Two Lancastrians and two Yorkists draft cards that give them control of major towns, nobles, bishops and royal castles. Income generated by these enables them to raise armies and to bribe nobles, bishops and ship captains to change allegiance. Players then use secret planning and simultaneous deployment to gain control of the six areas in England and Wales and, hopefully, enough votes in parliament to crown their royal heir as king.
From the back of the box:
Journey back to England, 1450, just prior to the outbreak of the bitter civil war between the Royal Houses of Lancaster and York. Henry VI, a Lancastrian, was proving to be a weak ruler, so the wealthy and ambitious Richard, Duke of York, looked to put things right. The powerful noble families had to choose sides and over the next 40 years, kings, royal heirs, and great nobles were to die, in what was to become known as the Wars of the Roses. Players take on the role of Lancastrians and Yorkists, who must gather support from the major towns and powerful noble families and attempt to control the royal castles throughout the country. Ports, the shipping trade, and financial aid from the Church and France are also needed. As their faction grows in strength, players vie for the King’s favor and look to earn the prestigious titles of Captain of Calais, Archbishop of Canterbury, Warden of the Cinque Ports, Lord High Admiral and Constable of the Tower of London. Money means power, because loyalty can be bought, so players should be prepared for the inevitable treachery as nobles change allegiance at crucial times, affecting the balance of power. When Parliament is called, each region in England will support one or other of the two Royal Houses and the crown will go to the one with the greater power base. Nobles loyal to this House will be rewarded by a grateful King. Eventually, only one Royal House will boast the King, but the player who has gathered the most money and prestige will win, regardless of his allegiance.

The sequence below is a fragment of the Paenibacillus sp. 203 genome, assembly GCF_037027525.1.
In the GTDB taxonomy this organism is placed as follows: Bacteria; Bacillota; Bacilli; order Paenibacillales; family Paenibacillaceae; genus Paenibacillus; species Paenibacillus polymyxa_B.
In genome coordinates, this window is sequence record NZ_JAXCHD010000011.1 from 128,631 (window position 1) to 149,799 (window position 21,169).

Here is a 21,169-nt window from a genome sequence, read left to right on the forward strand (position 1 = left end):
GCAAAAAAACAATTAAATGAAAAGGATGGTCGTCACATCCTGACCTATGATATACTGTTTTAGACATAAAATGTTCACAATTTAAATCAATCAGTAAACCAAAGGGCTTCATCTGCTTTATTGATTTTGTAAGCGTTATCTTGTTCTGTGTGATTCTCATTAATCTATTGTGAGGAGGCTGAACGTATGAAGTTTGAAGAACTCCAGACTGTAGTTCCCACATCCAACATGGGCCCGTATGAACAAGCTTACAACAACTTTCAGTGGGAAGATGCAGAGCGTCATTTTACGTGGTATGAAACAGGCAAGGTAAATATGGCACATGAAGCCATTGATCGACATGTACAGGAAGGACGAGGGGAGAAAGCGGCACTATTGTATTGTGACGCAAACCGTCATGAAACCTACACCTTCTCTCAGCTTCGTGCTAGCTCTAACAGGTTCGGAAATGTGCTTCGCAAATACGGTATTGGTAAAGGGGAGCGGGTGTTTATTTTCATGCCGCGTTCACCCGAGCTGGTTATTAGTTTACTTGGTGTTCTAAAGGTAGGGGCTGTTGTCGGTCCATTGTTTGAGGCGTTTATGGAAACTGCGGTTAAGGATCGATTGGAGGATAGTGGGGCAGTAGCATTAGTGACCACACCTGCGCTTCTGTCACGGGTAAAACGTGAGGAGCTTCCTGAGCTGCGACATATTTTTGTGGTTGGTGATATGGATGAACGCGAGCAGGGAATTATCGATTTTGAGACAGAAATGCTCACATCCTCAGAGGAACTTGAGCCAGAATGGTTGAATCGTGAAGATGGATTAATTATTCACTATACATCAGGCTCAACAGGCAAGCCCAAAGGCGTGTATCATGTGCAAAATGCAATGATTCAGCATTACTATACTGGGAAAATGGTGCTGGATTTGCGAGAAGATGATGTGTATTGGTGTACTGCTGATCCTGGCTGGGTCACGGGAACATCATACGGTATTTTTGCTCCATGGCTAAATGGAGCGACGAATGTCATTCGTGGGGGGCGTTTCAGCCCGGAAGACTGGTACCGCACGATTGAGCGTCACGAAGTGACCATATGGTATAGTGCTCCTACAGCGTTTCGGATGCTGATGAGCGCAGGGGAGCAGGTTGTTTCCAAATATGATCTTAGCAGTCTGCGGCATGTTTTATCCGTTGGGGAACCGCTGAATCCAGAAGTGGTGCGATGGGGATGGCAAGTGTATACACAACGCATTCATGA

Reference sheet useful for quick referencing and provides a structured summary for teaching the game.
See the Ikusa / Samurai Swords / Shogun game entry if you are interested in ref sheets for other games that I’ve made.
These arrows indicate "from & to" on the planing boards when considering the "must have a presence to attack" question for combat. Print. Cut out and mount one of the blocks of 24 arrows. For nicer tiles cut out the 2nd block, and mount it to the reverse side. Then cut out each individual arrow.